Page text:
Thai Language Blog

The White Temple Posted by on Aug 15, 2017 in Culture, Travel

While you may be “templed out” from your travels in Thailand or other SE Asian countries, make sure you don’t skip out on Wat Rong Khun (วัดร่องขุ่น). It’s commonly referred to as the White Temple, and it’s unlike any temple you’ve ever seen. Here’s a brief introduction to this dreamlike complex, starting with the artist and his purpose.

The Artist

The White Temple

The amazing White Temple.

The White Temple is the brainchild of famous Thai artist Chalermchai Kositpipat (เฉลิมชัย โฆษิตพิพัฒน์). This unconventional Buddhist/Hindu temple has to be seen to be believed, and you’d be forgiven for wondering whether or not it was dropped from the heavens. As for the choice of color, white stands for Buddha’s purity, while white glass and the reflection it gives off stands for Buddha’s wisdom that “shines brightly all over the Earth and the Universe.”

The Temple Complex

It gets a bit creepy at first.

When your eyes adjust to the sheer brightness of the temple and you get over your initial sense of awe, take a few minutes to look a bit closer at the surroundings. You’ll find some creepy skulls hanging from the tree, evil looking shrines to booze and tobacco, and even a few alien creatures coming out of the water.

Not sure how Alien fits here…

Just before the bridge crossing over to the temple, you’ll find hands reaching up from the ground, some holding skulls. The hands symbolize those things that distract people from the path to Heaven, while the skulls represent those who have faltered on their path by succumbing to such evils. Oh yeah, and there’s a character from the movie “Alien” here as well.

Cross the bridge to Heaven.

Manage to cross the bridge, though, and you’ve made it to Heaven. As the nice man with the loudspeaker reminds you – “Once you’ve crossed the bridge into Heaven, you cannot come back.” If Heaven is anything like the inside of this temple, that’s a good thing – you won’t want to leave once you set your eyes on the stunning murals that adorn the walls inside.

You’ll have to see inside to believe it.

Photography is not allowed, so you’ll just have to go see it for yourself. If you want to know how Spiderman, Hello Kitty, Neo from the Matrix, and George W. Bush somehow fit into the murals of a Buddhist temple, you’d better get here and check it out.

Might be the nicest bathroom ever.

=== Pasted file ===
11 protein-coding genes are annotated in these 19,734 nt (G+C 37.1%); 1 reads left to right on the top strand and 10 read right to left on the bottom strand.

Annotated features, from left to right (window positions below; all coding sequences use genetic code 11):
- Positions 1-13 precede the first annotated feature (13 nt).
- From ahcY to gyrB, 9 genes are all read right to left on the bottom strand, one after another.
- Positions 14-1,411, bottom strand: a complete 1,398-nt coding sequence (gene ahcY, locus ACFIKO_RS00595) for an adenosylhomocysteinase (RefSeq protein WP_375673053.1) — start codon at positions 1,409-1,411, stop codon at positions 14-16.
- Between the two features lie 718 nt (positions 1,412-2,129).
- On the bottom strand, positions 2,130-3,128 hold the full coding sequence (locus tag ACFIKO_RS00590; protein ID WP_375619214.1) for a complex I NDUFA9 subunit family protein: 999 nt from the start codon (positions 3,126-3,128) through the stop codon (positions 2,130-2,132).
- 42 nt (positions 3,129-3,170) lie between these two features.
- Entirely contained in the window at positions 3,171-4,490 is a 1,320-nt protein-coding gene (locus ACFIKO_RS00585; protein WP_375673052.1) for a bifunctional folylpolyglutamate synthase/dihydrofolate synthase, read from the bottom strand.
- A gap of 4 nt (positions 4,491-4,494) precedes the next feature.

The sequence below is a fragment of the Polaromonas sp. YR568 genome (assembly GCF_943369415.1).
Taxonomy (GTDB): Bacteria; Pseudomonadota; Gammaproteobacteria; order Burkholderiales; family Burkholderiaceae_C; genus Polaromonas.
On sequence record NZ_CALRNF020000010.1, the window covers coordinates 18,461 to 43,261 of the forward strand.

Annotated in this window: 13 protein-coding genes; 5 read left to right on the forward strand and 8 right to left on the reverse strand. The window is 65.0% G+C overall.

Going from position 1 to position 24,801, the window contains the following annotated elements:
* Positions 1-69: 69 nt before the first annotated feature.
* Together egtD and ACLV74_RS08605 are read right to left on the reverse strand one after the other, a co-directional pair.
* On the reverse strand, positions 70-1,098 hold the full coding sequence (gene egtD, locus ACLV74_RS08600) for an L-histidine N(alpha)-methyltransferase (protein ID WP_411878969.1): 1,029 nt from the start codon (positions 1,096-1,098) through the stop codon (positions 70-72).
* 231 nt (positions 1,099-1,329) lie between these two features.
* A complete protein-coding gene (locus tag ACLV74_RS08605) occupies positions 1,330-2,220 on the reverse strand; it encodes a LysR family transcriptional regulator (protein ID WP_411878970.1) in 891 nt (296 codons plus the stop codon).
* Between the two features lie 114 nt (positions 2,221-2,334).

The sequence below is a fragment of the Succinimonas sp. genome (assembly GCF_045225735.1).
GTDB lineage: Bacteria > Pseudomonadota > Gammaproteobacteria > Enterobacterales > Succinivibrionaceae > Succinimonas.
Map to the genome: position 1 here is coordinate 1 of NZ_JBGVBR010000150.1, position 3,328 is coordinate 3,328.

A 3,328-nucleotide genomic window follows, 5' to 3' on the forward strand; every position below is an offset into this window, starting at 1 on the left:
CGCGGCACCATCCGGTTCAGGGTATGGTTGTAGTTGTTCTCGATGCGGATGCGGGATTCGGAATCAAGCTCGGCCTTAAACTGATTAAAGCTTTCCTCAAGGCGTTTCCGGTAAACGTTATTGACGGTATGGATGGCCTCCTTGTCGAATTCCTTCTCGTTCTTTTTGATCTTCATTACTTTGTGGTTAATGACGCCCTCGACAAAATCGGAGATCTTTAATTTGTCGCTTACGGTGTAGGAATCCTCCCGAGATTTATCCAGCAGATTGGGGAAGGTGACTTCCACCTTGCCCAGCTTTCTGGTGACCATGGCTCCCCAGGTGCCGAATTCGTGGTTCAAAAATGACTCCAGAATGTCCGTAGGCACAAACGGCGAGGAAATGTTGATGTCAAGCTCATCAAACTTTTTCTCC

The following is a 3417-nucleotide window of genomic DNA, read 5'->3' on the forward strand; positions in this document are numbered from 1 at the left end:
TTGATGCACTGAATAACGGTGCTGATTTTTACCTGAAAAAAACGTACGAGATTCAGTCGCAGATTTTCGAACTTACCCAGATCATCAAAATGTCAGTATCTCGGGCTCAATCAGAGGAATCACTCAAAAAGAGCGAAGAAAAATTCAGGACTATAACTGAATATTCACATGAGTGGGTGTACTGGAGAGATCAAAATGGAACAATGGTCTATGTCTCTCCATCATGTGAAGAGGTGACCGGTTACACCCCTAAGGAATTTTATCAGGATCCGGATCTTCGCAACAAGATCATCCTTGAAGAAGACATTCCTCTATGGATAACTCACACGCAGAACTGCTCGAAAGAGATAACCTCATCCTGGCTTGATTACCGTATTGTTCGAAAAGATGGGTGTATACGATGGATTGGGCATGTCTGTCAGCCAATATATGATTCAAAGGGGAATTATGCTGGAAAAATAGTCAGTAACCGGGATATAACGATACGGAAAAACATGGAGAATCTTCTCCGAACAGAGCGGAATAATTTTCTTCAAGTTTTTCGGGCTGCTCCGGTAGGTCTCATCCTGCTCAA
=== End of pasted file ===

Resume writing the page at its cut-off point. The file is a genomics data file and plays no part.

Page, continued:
As if visiting this temple wasn’t great enough, they probably have the coolest bathrooms you’ve ever seen.

Future Plans

Work is ongoing at the White Temple.

There’s more to this complex than just the original temple. The artist plans for the project to take nearly 90 years to finish, and he has plenty of apprentices around to ensure that work will continue even after he’s gone.

Unfortunately, an earthquake struck the temple a few years ago. Although the initial reaction was all doom and gloom, it turns out that it wasn’t damaged beyond repair and the artist and his team are pushing forward with this incredible project. If you’re traveling in Northern Thailand, make sure a visit to the White Temple is high atop your list.

Travel Info

It’s free and open every day!

The White Temple is located about 13 kilometers south of Chiang Rai. There are quite a few options for getting there – simply hail a cab, join a tour, or rent your own wheels and get yourself there. It’s open daily from 6:30AM-6PM and is free to visit. There’s also a museum of the artist’s paintings, which is open Monday-Friday from 8AM-5:30PM. As with visiting other temples in Thailand, you should dress properly and be respectful. You can take photos all over the complex, but not inside of the temple.

There are thousands of temples across Thailand, but there’s nothing quite like the White Temple. Be sure to add it to your Northern Thailand itinerary and don’t miss out!

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About the Author: sasha

Sasha is an English teacher, writer, photographer, and videographer from the great state of Michigan. Upon graduating from Michigan State University, he moved to China and spent 5+ years living, working, studying, and traveling there. He also studied Indonesian Language & Culture in Bali for a year. He and his wife run the travel blog Grateful Gypsies, and they're currently trying the digital nomad lifestyle across Latin America.